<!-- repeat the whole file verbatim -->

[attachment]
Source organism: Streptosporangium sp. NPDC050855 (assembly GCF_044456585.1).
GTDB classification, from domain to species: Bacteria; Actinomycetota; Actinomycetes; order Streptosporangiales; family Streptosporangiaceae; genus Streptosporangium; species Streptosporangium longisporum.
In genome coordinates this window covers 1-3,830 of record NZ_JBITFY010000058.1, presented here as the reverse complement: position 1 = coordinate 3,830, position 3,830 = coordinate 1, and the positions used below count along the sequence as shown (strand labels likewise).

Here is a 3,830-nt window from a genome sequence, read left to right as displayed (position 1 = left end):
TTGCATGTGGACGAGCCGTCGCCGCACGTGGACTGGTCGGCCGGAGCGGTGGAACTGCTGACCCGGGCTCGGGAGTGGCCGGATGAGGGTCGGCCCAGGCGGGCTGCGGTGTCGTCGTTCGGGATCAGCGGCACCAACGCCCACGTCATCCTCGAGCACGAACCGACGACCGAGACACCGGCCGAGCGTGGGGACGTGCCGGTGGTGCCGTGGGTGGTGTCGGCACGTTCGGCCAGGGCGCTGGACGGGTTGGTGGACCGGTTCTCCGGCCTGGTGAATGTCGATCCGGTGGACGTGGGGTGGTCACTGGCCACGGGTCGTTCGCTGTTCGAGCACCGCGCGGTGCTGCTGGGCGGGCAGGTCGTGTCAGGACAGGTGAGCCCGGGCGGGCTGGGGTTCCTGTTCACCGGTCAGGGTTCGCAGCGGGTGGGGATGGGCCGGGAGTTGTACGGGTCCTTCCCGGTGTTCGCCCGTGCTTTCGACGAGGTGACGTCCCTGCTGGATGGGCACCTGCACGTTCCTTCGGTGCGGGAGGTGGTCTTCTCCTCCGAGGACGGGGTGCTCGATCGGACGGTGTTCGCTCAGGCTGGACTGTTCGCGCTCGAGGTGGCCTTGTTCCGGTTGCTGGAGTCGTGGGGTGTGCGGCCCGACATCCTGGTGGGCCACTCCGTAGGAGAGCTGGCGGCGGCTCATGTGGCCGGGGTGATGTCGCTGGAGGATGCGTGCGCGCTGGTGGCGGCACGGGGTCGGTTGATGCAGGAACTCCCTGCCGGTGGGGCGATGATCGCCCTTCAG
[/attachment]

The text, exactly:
Source organism: Streptosporangium sp. NPDC050855 (assembly GCF_044456585.1).
GTDB classification, from domain to species: Bacteria; Actinomycetota; Actinomycetes; order Streptosporangiales; family Streptosporangiaceae; genus Streptosporangium; species Streptosporangium longisporum.
In genome coordinates this window covers 1-3,830 of record NZ_JBITFY010000058.1, presented here as the reverse complement: position 1 = coordinate 3,830, position 3,830 = coordinate 1, and the positions used below count along the sequence as shown (strand labels likewise).

Here is a 3,830-nt window from a genome sequence, read left to right as displayed (position 1 = left end):
TTGCATGTGGACGAGCCGTCGCCGCACGTGGACTGGTCGGCCGGAGCGGTGGAACTGCTGACCCGGGCTCGGGAGTGGCCGGATGAGGGTCGGCCCAGGCGGGCTGCGGTGTCGTCGTTCGGGATCAGCGGCACCAACGCCCACGTCATCCTCGAGCACGAACCGACGACCGAGACACCGGCCGAGCGTGGGGACGTGCCGGTGGTGCCGTGGGTGGTGTCGGCACGTTCGGCCAGGGCGCTGGACGGGTTGGTGGACCGGTTCTCCGGCCTGGTGAATGTCGATCCGGTGGACGTGGGGTGGTCACTGGCCACGGGTCGTTCGCTGTTCGAGCACCGCGCGGTGCTGCTGGGCGGGCAGGTCGTGTCAGGACAGGTGAGCCCGGGCGGGCTGGGGTTCCTGTTCACCGGTCAGGGTTCGCAGCGGGTGGGGATGGGCCGGGAGTTGTACGGGTCCTTCCCGGTGTTCGCCCGTGCTTTCGACGAGGTGACGTCCCTGCTGGATGGGCACCTGCACGTTCCTTCGGTGCGGGAGGTGGTCTTCTCCTCCGAGGACGGGGTGCTCGATCGGACGGTGTTCGCTCAGGCTGGACTGTTCGCGCTCGAGGTGGCCTTGTTCCGGTTGCTGGAGTCGTGGGGTGTGCGGCCCGACATCCTGGTGGGCCACTCCGTAGGAGAGCTGGCGGCGGCTCATGTGGCCGGGGTGATGTCGCTGGAGGATGCGTGCGCGCTGGTGGCGGCACGGGGTCGGTTGATGCAGGAACTCCCTGCCGGTGGGGCGATGATCGCCCTTCAG